|Source||Silva Rhetoricae (http://humanities.byu.edu/rhetoric/Silva.htm); JG Smith (1665) ("euphemismus"); Peacham (1593); Macbeth (1876)("euphemism," "smooth handle"); De Mille (1882) ("euphemism," "hypocorisma"); Waddy (1889)("euphemism"); Demetrius (1902) 195 ("euphemism"); Bullinger (1898) ("euphemismos; or, euphemy"); Johnson (1903) ("eupemism or euphuism"); Vickers (1989) ("euphemismos")|
|Synonyms||euphemismos, euphemism, smooth handle, hypocorisma, euphemy, euphuism|
|Etymology||from Gk. eu'-phee-mis'-mos from euphemizein "to use words of good omen" from eu "well" and pheemi "to speak"|
1. Substituting a more favorable term for a pejorative or socially delicate term. (Silva Rhetoricae)
2. A fair or favourable kind of speech: a figure whereby a word of a good and bad signification is interpreted to the better part, &c.; Euphemismus, bona dictionis mutatio, seu favorabilis locutio, a good change of a word, or a fair kind of speech: derived from [e*] bene, well or pleasingly, and [phemi] dico, to speak; or from [euphemeo] faveo linguâ, aut bona verba dico, to favour in speech or to give pleasing word's. It is a fair kind of speech, or a modest way of expressing ones mind. A figure whereby in Scripture you shall finde a fair name put on a foul vice, and a word of a good and bad signification interpreted to the better part; and it is also when things (which would offend a most modest and chast ear) are vailed with Periphrasis, or circumlocution. (JG Smith)
3. Euphemismus in Latine boni ominis captatio, that is, a Prognostication of good, and it is a forme of speech, by which the Orator either interpreteth an uncertaine thing to the better part, or else declareth before that some good thing shall come to passe afterward, which he speaketh from divine revelation, or else collecteth it by some likely signes and tokens. (Peacham)
4. Euphemism, or the Smooth Handle, is a figure much employed by the peculiarly polite, who wish to convey a harsh truth as gently as they can. (Macbeth)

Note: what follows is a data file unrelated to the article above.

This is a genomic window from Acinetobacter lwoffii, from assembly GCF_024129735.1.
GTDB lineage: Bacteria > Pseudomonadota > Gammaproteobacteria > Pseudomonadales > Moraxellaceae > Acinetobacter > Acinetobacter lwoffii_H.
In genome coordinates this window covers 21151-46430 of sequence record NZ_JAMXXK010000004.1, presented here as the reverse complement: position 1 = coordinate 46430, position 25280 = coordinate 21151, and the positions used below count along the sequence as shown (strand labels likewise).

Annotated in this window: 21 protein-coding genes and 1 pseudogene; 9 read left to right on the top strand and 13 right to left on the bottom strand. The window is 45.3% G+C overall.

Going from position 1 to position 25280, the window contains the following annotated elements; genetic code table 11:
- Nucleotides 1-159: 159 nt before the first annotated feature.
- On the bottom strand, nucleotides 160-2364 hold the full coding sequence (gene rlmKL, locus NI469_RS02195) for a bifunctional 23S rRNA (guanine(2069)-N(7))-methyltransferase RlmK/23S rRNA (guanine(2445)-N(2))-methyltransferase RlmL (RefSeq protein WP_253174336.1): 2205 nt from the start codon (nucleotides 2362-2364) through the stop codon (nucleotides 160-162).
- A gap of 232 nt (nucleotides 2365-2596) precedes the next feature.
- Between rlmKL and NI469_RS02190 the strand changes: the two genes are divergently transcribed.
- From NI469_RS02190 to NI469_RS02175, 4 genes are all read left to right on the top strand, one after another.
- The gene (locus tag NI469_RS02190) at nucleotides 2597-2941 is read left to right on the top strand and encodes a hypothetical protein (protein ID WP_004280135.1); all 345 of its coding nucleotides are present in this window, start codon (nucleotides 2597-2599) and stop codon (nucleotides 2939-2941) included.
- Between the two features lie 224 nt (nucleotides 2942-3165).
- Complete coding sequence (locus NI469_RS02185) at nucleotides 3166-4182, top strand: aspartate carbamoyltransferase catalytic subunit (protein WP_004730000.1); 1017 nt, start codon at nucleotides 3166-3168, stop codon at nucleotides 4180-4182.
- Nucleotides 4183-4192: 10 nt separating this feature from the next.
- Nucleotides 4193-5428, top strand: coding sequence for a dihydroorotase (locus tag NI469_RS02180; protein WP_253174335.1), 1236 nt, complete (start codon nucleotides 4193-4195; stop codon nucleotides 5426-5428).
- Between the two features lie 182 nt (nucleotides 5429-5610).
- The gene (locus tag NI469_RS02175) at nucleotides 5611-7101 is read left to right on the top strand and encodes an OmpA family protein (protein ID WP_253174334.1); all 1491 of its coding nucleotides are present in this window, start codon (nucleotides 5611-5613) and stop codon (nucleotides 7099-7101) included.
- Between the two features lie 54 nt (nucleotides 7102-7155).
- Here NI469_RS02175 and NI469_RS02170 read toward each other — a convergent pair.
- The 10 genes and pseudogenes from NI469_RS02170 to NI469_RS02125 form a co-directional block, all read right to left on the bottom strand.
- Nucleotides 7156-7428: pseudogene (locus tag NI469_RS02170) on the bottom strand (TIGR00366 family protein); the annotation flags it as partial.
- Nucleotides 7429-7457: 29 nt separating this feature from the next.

5 a) 133. EUPHEMISM.
5 b) 134. HYPOCORISMA.
6.(3) By euphemism.
7. Whereby a man makes inauspicious
8. Change of what is unpleasant for pleasant... Euphemy is a figure by which a harsh or disagreeable expression is changed for a pleasant and agreeable one; or, where an offensive word or expression is changed for a gently one; or an indelicate word for a modest word. This figure is not, strange to say, generally used as with us of the ordinary functions of nature, which are often exaggerated by civilization and fashion into a false modesty. The Scriptures use very plain language on plain subjects: but there are beautiful Euphemies used where delicate feelings or sentiments are affected. (Bullinger, 684)
9. Euphemism or Euphuism.—This figure consists in a choice of words intended to avoid a disagreeable impression that might be produced if the idea were conveyed bluntly in the usual or more specific terms. (Johnson, 100)
10.Euphemismos, substituting a more favourable for a pejorative term. (Vickers 494)
1. In Shakespeare's King Richard II Richard inquires after John of Gaunt:
King Richard: What says he?
3. An example of the Apostle Paul: I exhort you to be of good courage, for there shalbe no losse of any mans life among you, but of the ship onely. (Peacham)
2. Thus urine is vailed with a Circumlocution, water of the feet. (JG Smith)
4. The Latin word for thief is fur; so they called a thief "a man of three letters." (Macbeth)
5 a) Examples may be found in such words and phrases as, "If anything should happen," to indicate "death;" "he was unable to meet his engagements," for "he failed;" "untidy," for "dirty;" "unfortunate," for "dishonest." (De Mille)
7. 'We will seek the cooperation of the Victories for the war.' (Demetrius)
8. Judges 3:24. -"Surely he covereth his feet in his summer chamber." When an Eastern stoops down, his garment fall over and cover his feet. Hence the Euphemy, the meaning of which is given in the margin. See also 1 Sam. 24:3. (Bullinger, 685)
9. One of the simplest is that of the prudish woman who spoke of "the limbs of the piano." A more striking one was originated by the wife of a hod-carrier, who, being asked what was her husband's business, answered that he was "a descender and elevater." One of the most ghastly is Hamlet's remark in answer to an inquiry for Polonius, that he has gone to supper. Slang has many euphemisms. Thus, "It has gone where the woodbine twineth," i. e., up a spout, i. e., to the pawnshop,
10. Falstaff . . . when thou art king, let not us that are squires of the night's body
|Related Figures||figures of substitution, figures of moderation, ominasio|
|Last Editor||Daniel Etigson|